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National Oceanic and Atmospheric Administration

Climate-Watch, July 1999

National Climatic Data Center - August 26, 1999
Comparative Climatic Data publication
Averages/Normals for Nearly 300 U.S. Cities


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This month in the "Climate Watch" report we focus on a popular NCDC publication, Comparative Climatic Data. These data tables of meteorological elements outline the climatic conditions at major weather observing stations in all 50 states, Puerto Rico, and Pacific Islands with stations listed alphabetically by state. The tables are arranged so that values of the same element can be compared for different locations by use of a single table. Some weather stations do not regularly report various elements and will therefore not be listed in the table for that element. There are 17 climatological tables available, and one of current interest is Mean Number of Days With Maximum Temperature 90 Degrees F or Higher. These tables are useful in comparing current climate conditions against the long term conditions to see if current climate events are unusual. You can also access Global Measured Extremes of Temperatures and Precipitation, along with Climate Extremes and Weather Events, as tools in comparing climatic events. Each of these systems should be helpful in putting current climate and weather events into historical prespective.

Looking at extreme events this month, in the U.S., July started out sizzling with 95 - 100+ degrees F temperatures in northeastern U.S. cities like Philadelphia and New York. Summertime rains and thunderstorms brought some relief to drought conditions in parts of the south and east, but drought became a more severe problem by the end of July. In particular, the mid-Atlantic region is in moderate to severe drought, with crops and cattle being severely affected. Portions of six states have now been declared agricultural disaster areas -- Ohio, Kentucky, Virginia, West Virginia, Maryland, and Pennsylvania.

For the latest on the drought, see:
NCDC's Drought in the U.S.
U.S. Palmer Drought Index Map
U.S. Crop Moisture Index Map

The latter half of July produced a heat wave over much of the eastern two-thirds of the country, with maximum temperatures in the 90's - 100's over wide areas. For details on the heat across the midwestern portion of the nation, see a special report "The Nature and Impacts of the July 1999 Heat Wave in the Midwest" , by the Midwest Climate Center. Heat indices of over 110 F were common across portions of the southern and central plains and the coastal plains of the southeast. Charleston, SC experienced a minimum temperature of 85 F on the 29th. As of August 3, 256 heat-related deaths have been reported nationwide. Even so, heat-related deaths tend to be lower than in past years as many cities and states have instituted special programs to mitigate the effects of heat waves. In contrast, the west has experienced unusually heavy monsoon rains. Las Vegas was hit by up to 3 inches of rain in thunderstorms in a few hours, resulting in severe flooding and 2 fatalities.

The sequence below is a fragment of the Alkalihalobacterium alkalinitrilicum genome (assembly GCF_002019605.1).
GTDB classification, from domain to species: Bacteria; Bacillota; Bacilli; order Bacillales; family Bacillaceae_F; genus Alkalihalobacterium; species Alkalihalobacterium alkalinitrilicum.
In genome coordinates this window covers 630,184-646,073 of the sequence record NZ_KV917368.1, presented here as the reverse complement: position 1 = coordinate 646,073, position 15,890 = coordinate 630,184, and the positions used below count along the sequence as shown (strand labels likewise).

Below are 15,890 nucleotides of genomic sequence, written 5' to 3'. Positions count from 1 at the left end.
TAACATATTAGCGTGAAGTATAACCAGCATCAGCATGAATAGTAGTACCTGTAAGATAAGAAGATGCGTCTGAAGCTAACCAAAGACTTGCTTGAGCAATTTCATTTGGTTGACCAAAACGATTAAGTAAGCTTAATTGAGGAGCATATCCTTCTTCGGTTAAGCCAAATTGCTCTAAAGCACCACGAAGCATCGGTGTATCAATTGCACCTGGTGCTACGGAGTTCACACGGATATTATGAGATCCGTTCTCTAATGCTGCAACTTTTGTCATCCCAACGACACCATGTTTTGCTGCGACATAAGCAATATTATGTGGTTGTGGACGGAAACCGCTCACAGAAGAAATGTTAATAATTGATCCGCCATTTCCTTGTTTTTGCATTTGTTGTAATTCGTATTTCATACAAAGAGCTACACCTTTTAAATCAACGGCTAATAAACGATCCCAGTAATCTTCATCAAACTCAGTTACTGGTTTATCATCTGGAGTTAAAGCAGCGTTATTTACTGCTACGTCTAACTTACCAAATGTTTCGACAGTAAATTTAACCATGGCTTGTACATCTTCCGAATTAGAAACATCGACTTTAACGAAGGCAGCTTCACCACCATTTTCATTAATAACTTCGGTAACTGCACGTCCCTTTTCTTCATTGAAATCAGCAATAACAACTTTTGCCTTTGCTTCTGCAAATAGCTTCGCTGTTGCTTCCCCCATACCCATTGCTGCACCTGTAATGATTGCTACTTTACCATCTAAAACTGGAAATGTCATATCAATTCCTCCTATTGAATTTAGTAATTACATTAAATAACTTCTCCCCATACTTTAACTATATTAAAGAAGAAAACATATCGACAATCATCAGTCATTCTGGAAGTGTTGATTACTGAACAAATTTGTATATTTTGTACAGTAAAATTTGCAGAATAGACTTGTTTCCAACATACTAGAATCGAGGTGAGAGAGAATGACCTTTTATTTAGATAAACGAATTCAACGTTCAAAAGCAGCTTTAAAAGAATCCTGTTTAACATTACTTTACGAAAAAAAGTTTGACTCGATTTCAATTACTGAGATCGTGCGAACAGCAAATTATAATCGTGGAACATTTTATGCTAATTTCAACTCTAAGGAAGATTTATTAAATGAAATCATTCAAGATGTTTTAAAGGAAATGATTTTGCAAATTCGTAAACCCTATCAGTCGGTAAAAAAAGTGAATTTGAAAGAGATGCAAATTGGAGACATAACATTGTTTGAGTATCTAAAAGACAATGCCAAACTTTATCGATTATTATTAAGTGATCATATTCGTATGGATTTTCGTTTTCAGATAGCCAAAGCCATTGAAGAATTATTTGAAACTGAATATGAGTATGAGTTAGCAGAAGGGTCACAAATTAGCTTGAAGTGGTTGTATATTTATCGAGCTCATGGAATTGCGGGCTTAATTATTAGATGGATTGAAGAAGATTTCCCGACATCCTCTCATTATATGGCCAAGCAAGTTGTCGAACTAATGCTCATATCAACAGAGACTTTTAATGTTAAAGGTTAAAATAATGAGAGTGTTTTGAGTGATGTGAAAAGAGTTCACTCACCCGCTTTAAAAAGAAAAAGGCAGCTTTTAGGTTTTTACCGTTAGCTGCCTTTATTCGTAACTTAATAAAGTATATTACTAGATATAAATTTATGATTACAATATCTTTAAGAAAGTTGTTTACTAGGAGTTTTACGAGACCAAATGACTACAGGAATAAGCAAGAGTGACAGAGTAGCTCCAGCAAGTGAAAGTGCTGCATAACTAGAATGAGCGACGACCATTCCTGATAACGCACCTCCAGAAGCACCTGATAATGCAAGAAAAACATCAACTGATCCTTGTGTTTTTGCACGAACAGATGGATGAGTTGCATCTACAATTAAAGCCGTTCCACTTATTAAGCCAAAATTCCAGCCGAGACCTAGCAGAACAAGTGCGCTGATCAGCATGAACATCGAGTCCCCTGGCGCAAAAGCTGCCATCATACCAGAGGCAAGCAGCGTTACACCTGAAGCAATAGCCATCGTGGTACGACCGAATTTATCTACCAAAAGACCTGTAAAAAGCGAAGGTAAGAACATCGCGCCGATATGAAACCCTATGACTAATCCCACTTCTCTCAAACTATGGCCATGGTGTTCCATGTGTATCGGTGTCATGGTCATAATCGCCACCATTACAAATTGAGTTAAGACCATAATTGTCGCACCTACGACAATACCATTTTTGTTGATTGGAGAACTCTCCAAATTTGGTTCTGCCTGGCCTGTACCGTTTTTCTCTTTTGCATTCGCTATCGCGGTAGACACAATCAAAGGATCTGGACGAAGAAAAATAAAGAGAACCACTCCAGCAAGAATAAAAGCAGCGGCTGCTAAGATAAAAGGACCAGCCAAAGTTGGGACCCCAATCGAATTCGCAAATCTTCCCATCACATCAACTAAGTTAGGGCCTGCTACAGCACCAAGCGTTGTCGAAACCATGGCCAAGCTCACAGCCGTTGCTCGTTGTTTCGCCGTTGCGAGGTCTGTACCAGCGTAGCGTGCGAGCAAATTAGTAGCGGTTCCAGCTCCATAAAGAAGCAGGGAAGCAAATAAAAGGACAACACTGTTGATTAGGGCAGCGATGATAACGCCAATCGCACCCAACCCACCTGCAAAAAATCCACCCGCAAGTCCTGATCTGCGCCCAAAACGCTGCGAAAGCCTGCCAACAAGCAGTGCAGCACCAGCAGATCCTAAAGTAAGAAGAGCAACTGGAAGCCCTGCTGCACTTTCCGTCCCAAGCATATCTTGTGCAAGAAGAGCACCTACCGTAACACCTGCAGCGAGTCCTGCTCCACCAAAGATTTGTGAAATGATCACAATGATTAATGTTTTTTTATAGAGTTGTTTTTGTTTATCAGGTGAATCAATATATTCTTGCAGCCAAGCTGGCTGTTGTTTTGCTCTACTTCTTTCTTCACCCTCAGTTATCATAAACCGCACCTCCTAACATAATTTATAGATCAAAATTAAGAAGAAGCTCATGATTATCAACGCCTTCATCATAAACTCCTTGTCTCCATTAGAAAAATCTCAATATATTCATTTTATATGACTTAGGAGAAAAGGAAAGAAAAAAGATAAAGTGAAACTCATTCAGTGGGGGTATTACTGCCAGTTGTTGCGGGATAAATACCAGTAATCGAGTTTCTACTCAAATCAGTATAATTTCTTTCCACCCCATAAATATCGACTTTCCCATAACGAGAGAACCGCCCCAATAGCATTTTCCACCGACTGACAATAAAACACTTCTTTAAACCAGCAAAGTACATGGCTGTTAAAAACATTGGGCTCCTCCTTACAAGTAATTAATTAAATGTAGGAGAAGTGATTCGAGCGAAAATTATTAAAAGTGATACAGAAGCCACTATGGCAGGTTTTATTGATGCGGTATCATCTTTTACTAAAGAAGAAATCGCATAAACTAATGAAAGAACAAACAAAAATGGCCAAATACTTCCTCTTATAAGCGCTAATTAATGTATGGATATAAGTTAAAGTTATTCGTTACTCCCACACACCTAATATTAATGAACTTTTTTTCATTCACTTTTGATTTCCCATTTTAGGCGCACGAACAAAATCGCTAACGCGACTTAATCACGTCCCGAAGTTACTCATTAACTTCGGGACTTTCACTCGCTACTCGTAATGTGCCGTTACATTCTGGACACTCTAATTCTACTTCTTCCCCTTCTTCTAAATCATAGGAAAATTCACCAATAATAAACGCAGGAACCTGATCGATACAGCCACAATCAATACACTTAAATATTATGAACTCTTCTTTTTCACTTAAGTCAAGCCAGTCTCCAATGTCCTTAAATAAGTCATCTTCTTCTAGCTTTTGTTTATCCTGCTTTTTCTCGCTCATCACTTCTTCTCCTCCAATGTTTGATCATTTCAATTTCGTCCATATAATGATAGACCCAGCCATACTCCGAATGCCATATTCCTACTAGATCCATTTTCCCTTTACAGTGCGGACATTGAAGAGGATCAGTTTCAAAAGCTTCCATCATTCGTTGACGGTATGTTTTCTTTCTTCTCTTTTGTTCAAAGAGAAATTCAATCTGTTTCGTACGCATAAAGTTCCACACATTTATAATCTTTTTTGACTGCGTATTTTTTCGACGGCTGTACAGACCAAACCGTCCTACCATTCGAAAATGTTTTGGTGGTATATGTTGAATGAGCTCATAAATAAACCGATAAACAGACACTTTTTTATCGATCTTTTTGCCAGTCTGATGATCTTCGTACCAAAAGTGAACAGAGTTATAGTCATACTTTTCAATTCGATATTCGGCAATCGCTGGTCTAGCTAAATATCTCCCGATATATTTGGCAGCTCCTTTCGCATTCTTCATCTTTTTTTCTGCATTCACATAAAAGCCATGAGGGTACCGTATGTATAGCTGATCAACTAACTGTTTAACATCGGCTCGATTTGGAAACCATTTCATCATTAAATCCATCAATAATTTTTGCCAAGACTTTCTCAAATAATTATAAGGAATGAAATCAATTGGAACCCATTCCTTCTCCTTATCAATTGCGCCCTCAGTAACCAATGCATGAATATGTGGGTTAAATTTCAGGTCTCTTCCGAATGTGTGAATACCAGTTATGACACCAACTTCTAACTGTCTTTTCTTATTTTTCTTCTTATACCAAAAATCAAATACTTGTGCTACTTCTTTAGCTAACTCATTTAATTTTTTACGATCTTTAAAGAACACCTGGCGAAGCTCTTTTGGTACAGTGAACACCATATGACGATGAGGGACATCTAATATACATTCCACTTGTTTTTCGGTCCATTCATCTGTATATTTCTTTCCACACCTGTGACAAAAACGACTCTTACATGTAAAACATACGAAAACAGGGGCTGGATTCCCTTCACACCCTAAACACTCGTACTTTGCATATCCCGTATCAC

Globally, drought conditions are causing problems across portions of western Russia with predicted shortfalls in grain production. In the Middle East, in Iran, the worst drought in 30 years has destroyed more than a quarter of the country's wheat and rice crops. Drought is also quite severe across portions of North Korea, the Ivory Coast, Uganda, and Spain this month. Flooding is a problem in parts of China along the Yangtze River, across southern Japan, and in portions of Romania.

Other global highlights for July 1999 can be found at NOAA/OGP Special Global Summary for July 1999.

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Top of Page Selected U.S. City and State Extremes

The Selected U.S. City and State Extremes gives a listing of new records that were set across the U.S. during July 1999.

Top of Page Additional Resources

NCDC- The Climate of 1999
NCDC Climatic Extremes and Weather Events
NCDC Publications and Reports
Links to Numerous Natural Disaster Web Sites
National Drought Mitigation Center- U.S.
Disaster Relief Agency (news reports and information)
NOAA/OGP Special Global Summary for July 1999

blue bar For further information, contact:

Tom Ross
NOAA/National Climatic Data Center
151 Patton Avenue
Asheville, NC 28801-5001
phone:828-271-4499
fax: 828-271-4328
email: tom.ross@noaa.gov
Specific requests for climatic data should be addressed to: ncdc.orders@noaa.gov

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